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Vivek Adatia
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‘Beauty standards’ – the very fact that there arose a need to coin this term, proves that our society is quite far from being an ideal one. When we attach the word ‘standard’ to anything, it means that we intend to make a comparison. So, the coinage of the term ‘beauty standards’ also means that our society intends to compare or rather categorize people according to their physical appearances. What’s even worse is that our society tends to go so far as to ridicule that person who doesn’t meet the expected beauty standards; and women are obviously the more targeted gender of such disposition of the society.
Most aspects of our physical appearances are purely a privilege. Women or any person for that matter, don’t have much control over how they look. Fair or dark, short or tall, with or without freckles; did any one of us got to choose how we look? Obviously, some of the aspects are in our control, up to some extent atleast, but some either fall short of resources, while others fall short of will. Either way, no one deserves to be ridiculed, humiliated and looked down upon, just because they look different from how society expects them to look.
Women, who are considered to be the ‘fairer sex’, are evidently treated unfairly. The archaic meaning of the word ‘fair’ was simply ‘beautiful’, irrespective of the woman’s complexion; but as the times changed, the meaning of this word then referred to a woman or a person with a lighter complexion, who is apparently considered to be more attractive, even till date. This proves that the perception and the mentality of the society has only deteriorated with time. The fact that certain professions like acting, air hosting, modeling, etc. prefers women to be slender, tall and of lighter complexion, further shows that how woman are scrutinized on the basis of their looks.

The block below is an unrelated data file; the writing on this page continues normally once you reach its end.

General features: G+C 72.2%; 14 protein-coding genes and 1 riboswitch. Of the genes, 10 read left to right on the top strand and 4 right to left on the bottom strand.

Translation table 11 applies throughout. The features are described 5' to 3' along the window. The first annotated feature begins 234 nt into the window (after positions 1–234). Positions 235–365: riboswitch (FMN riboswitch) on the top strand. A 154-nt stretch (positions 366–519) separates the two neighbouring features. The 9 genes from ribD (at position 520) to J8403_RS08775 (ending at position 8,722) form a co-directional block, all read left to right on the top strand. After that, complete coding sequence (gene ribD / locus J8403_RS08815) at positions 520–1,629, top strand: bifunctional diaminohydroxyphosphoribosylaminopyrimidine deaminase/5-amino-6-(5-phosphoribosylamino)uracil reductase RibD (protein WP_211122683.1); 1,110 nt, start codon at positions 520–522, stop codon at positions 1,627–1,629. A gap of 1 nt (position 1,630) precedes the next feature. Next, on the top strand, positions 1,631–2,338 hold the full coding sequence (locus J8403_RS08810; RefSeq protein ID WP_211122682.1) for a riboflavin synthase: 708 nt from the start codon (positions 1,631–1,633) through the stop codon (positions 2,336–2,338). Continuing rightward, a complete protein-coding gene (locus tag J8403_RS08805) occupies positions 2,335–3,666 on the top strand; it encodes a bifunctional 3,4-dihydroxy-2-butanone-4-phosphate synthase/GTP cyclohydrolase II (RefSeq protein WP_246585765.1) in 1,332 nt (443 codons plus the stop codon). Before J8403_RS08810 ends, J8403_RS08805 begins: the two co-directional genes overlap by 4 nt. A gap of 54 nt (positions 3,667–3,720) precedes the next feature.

The existence of beauty standards in our society have also resulted in more frequent instances of objectification of women. Women, like many other “things”, seem to be coming with a shelf life, after which their worth plummets dramatically. Their beauty seem to be the measure of their worth in quite a few instances, rendering their all other more meaningful qualities and virtues worthless. And apparently this is not at all limited to their professional lives, their personal lives seem to be taking even more severe hit. Rejections in marriage, incessant taunting from relatives and neighbours, humiliation by peers, etc. all of such things take a hefty toll on their mental health and self-esteem. Countless women suffer from depression and stress related issues because they don’t look measure up sufficiently to the beauty standards as set by the people around them. It’s hard to imagine the trauma of such women.
It is said that “beauty lies in the eyes of the beholder”, and if this is true, the vision and perception of our society today is deprived of any beauty whatsoever. There are slim chances of such a society to prosper which cannot identify, appreciate and respect the true worth of its women and continue scale them according to some preconceived notion of being appealing and beautiful externally. Still there seem to be a little ray of hope, as we can see miniature revolutions, where people are willing to look at women with a deeper, more meaningful perception. If such a temperament is encouraged sufficiently, the lives of women in our society might get a little bit easier and that’s a considerable progress in the right direction.